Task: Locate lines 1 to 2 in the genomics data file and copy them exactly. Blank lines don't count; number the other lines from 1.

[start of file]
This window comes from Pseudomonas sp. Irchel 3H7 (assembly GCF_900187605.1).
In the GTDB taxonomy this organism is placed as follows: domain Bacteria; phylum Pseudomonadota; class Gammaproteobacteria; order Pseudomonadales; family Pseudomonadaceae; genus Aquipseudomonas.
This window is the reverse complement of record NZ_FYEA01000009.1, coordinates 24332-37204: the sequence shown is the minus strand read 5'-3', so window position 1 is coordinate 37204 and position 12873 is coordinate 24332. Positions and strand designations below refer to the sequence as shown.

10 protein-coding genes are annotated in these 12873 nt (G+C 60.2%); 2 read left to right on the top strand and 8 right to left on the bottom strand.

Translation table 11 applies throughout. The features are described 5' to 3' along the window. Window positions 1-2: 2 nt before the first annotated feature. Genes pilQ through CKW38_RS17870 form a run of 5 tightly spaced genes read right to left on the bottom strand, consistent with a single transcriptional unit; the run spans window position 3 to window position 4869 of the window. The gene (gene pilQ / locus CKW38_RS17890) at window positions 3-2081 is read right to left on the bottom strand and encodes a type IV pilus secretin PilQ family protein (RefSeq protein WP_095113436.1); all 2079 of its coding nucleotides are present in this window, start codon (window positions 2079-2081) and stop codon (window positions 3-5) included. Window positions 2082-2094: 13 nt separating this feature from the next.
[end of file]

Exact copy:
This window comes from Pseudomonas sp. Irchel 3H7 (assembly GCF_900187605.1).
In the GTDB taxonomy this organism is placed as follows: domain Bacteria; phylum Pseudomonadota; class Gammaproteobacteria; order Pseudomonadales; family Pseudomonadaceae; genus Aquipseudomonas.